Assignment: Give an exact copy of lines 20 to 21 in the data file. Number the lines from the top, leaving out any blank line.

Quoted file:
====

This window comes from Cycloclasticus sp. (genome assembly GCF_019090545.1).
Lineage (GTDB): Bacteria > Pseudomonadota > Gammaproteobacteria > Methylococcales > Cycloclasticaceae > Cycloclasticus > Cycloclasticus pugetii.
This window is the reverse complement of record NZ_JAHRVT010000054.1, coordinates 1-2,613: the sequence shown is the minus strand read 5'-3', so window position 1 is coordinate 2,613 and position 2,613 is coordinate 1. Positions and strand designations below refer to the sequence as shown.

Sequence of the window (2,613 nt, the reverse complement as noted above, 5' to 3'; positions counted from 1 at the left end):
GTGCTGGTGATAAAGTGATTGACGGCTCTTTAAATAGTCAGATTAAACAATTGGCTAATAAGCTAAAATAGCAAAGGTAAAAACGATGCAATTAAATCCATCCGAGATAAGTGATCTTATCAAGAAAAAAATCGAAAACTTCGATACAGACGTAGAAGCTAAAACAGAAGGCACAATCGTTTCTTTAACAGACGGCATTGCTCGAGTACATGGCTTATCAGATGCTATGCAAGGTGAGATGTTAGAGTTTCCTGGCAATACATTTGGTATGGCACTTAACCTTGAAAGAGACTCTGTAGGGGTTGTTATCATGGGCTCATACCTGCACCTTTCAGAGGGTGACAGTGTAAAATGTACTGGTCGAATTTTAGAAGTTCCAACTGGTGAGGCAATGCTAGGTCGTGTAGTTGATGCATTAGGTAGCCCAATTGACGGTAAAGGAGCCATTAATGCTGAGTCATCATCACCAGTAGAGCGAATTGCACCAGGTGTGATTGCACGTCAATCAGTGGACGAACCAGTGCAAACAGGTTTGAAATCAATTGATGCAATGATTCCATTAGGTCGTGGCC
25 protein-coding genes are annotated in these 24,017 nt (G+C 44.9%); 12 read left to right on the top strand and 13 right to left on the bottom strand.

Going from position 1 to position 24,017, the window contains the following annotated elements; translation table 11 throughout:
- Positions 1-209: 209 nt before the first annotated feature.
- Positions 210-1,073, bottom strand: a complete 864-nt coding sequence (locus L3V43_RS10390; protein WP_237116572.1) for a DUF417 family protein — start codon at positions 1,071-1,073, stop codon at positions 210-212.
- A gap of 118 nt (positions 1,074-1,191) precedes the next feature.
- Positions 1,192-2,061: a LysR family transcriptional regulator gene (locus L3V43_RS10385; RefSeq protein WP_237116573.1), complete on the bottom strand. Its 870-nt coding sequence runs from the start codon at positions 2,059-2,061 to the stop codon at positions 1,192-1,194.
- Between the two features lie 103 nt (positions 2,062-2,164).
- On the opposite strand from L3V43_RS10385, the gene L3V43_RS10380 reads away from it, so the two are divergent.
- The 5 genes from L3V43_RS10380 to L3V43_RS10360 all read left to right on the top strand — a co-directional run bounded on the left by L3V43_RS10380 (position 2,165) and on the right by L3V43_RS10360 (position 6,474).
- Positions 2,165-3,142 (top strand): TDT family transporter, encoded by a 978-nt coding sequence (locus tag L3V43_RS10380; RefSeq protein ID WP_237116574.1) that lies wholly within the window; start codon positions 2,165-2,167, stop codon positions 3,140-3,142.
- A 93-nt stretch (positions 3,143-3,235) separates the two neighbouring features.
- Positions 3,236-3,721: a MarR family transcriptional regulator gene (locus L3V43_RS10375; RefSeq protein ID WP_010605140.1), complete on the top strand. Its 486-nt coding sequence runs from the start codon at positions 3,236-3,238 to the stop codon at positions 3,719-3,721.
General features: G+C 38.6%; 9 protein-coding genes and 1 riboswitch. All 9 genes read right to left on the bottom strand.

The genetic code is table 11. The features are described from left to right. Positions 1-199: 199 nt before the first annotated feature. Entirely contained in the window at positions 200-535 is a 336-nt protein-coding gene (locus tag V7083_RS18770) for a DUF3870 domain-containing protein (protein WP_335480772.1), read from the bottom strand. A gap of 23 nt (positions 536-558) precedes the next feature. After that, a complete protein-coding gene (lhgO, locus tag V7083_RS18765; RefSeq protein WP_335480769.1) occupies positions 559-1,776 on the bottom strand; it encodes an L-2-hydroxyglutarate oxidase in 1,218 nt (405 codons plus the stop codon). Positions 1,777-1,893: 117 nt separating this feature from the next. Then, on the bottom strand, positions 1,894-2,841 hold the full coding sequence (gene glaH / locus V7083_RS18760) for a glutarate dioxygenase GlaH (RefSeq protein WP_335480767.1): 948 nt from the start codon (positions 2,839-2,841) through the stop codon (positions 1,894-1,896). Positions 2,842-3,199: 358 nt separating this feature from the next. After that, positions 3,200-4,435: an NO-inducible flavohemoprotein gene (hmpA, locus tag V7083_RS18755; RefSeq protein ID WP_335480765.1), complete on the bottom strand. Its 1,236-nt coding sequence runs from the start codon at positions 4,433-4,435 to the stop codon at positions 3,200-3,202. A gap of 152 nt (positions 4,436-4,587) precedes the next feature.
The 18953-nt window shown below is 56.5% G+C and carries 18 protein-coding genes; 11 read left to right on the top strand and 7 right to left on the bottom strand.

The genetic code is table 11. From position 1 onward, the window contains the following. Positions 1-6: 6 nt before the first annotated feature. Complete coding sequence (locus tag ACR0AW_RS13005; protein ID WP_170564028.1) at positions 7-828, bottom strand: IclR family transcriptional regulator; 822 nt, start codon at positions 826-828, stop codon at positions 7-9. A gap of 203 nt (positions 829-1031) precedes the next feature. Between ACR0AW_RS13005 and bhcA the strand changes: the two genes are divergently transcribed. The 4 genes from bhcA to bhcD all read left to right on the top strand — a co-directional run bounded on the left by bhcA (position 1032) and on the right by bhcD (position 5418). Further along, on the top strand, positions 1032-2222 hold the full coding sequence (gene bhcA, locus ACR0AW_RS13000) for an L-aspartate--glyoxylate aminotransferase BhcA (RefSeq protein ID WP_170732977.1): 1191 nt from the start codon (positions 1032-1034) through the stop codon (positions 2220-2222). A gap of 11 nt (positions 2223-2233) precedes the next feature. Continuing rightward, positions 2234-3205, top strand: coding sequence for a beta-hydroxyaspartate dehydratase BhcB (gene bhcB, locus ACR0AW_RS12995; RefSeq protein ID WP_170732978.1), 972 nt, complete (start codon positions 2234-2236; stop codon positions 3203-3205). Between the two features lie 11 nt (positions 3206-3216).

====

The 18953-nt window shown below is 56.5% G+C and carries 18 protein-coding genes; 11 read left to right on the top strand and 7 right to left on the bottom strand.

The genetic code is table 11. From position 1 onward, the window contains the following. Positions 1-6: 6 nt before the first annotated feature. Complete coding sequence (locus tag ACR0AW_RS13005; protein ID WP_170564028.1) at positions 7-828, bottom strand: IclR family transcriptional regulator; 822 nt, start codon at positions 826-828, stop codon at positions 7-9. A gap of 203 nt (positions 829-1031) precedes the next feature. Between ACR0AW_RS13005 and bhcA the strand changes: the two genes are divergently transcribed. The 4 genes from bhcA to bhcD all read left to right on the top strand — a co-directional run bounded on the left by bhcA (position 1032) and on the right by bhcD (position 5418). Further along, on the top strand, positions 1032-2222 hold the full coding sequence (gene bhcA, locus ACR0AW_RS13000) for an L-aspartate--glyoxylate aminotransferase BhcA (RefSeq protein ID WP_170732977.1): 1191 nt from the start codon (positions 1032-1034) through the stop codon (positions 2220-2222). A gap of 11 nt (positions 2223-2233) precedes the next feature. Continuing rightward, positions 2234-3205, top strand: coding sequence for a beta-hydroxyaspartate dehydratase BhcB (gene bhcB, locus ACR0AW_RS12995; RefSeq protein ID WP_170732978.1), 972 nt, complete (start codon positions 2234-2236; stop codon positions 3203-3205). Between the two features lie 11 nt (positions 3206-3216).